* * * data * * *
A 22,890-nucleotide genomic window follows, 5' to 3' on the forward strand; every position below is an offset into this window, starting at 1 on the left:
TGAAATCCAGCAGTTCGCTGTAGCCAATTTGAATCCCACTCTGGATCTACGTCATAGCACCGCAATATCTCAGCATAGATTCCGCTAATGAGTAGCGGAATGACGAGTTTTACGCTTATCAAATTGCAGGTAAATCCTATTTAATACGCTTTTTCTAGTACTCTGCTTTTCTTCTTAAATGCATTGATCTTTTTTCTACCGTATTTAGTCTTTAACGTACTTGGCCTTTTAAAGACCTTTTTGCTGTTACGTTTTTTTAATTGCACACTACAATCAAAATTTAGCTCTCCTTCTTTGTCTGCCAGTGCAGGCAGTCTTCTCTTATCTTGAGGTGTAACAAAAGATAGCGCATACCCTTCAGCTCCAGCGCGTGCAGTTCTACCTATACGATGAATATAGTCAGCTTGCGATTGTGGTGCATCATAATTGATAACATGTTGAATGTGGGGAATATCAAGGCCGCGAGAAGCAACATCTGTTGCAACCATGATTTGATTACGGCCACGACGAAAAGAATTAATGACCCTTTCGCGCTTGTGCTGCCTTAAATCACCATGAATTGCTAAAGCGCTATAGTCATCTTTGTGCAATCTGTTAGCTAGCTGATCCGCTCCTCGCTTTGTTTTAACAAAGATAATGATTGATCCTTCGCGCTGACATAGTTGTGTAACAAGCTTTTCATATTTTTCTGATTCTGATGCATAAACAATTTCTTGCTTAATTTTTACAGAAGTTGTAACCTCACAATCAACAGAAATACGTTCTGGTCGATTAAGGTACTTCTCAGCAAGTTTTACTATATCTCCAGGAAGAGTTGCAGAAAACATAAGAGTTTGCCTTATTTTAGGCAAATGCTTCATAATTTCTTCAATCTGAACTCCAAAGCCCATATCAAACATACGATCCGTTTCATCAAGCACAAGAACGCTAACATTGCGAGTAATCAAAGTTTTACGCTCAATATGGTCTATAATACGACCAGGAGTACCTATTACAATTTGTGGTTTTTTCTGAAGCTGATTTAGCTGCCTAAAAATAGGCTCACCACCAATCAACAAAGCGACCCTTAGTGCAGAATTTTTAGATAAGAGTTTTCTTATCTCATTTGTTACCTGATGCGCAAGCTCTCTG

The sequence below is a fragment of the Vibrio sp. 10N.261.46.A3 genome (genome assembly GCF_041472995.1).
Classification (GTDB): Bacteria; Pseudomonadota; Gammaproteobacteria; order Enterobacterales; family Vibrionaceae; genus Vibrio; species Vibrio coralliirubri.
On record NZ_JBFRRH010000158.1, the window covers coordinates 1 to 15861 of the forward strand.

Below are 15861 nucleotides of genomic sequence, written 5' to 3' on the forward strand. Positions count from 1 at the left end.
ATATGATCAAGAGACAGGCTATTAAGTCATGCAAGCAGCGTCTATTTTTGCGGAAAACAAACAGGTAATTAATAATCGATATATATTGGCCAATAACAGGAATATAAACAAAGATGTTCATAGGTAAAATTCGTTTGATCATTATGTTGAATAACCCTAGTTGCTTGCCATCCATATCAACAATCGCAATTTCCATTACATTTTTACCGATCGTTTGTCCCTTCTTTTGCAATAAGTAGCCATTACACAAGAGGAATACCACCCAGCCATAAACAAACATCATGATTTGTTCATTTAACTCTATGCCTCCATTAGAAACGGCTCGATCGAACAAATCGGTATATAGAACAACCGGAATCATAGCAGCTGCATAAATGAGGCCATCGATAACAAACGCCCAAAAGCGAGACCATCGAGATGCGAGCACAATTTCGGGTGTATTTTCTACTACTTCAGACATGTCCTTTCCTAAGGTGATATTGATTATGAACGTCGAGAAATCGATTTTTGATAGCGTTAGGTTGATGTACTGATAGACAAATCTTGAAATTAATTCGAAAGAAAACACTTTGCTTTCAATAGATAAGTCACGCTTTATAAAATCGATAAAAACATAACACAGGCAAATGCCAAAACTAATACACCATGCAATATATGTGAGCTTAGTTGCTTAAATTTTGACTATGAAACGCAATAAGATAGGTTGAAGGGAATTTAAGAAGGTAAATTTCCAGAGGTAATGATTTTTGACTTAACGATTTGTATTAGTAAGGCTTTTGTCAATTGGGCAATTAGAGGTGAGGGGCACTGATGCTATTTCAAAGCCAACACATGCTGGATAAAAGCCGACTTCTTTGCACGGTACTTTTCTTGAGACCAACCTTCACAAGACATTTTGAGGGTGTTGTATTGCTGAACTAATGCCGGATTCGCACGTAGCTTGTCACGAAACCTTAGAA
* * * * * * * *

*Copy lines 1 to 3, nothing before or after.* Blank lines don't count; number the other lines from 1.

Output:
A 22,890-nucleotide genomic window follows, 5' to 3' on the forward strand; every position below is an offset into this window, starting at 1 on the left:
TGAAATCCAGCAGTTCGCTGTAGCCAATTTGAATCCCACTCTGGATCTACGTCATAGCACCGCAATATCTCAGCATAGATTCCGCTAATGAGTAGCGGAATGACGAGTTTTACGCTTATCAAATTGCAGGTAAATCCTATTTAATACGCTTTTTCTAGTACTCTGCTTTTCTTCTTAAATGCATTGATCTTTTTTCTACCGTATTTAGTCTTTAACGTACTTGGCCTTTTAAAGACCTTTTTGCTGTTACGTTTTTTTAATTGCACACTACAATCAAAATTTAGCTCTCCTTCTTTGTCTGCCAGTGCAGGCAGTCTTCTCTTATCTTGAGGTGTAACAAAAGATAGCGCATACCCTTCAGCTCCAGCGCGTGCAGTTCTACCTATACGATGAATATAGTCAGCTTGCGATTGTGGTGCATCATAATTGATAACATGTTGAATGTGGGGAATATCAAGGCCGCGAGAAGCAACATCTGTTGCAACCATGATTTGATTACGGCCACGACGAAAAGAATTAATGACCCTTTCGCGCTTGTGCTGCCTTAAATCACCATGAATTGCTAAAGCGCTATAGTCATCTTTGTGCAATCTGTTAGCTAGCTGATCCGCTCCTCGCTTTGTTTTAACAAAGATAATGATTGATCCTTCGCGCTGACATAGTTGTGTAACAAGCTTTTCATATTTTTCTGATTCTGATGCATAAACAATTTCTTGCTTAATTTTTACAGAAGTTGTAACCTCACAATCAACAGAAATACGTTCTGGTCGATTAAGGTACTTCTCAGCAAGTTTTACTATATCTCCAGGAAGAGTTGCAGAAAACATAAGAGTTTGCCTTATTTTAGGCAAATGCTTCATAATTTCTTCAATCTGAACTCCAAAGCCCATATCAAACATACGATCCGTTTCATCAAGCACAAGAACGCTAACATTGCGAGTAATCAAAGTTTTACGCTCAATATGGTCTATAATACGACCAGGAGTACCTATTACAATTTGTGGTTTTTTCTGAAGCTGATTTAGCTGCCTAAAAATAGGCTCACCACCAATCAACAAAGCGACCCTTAGTGCAGAATTTTTAGATAAGAGTTTTCTTATCTCATTTGTTACCTGATGCGCAAGCTCTCTG

The sequence below is a fragment of the Vibrio sp. 10N.261.46.A3 genome (genome assembly GCF_041472995.1).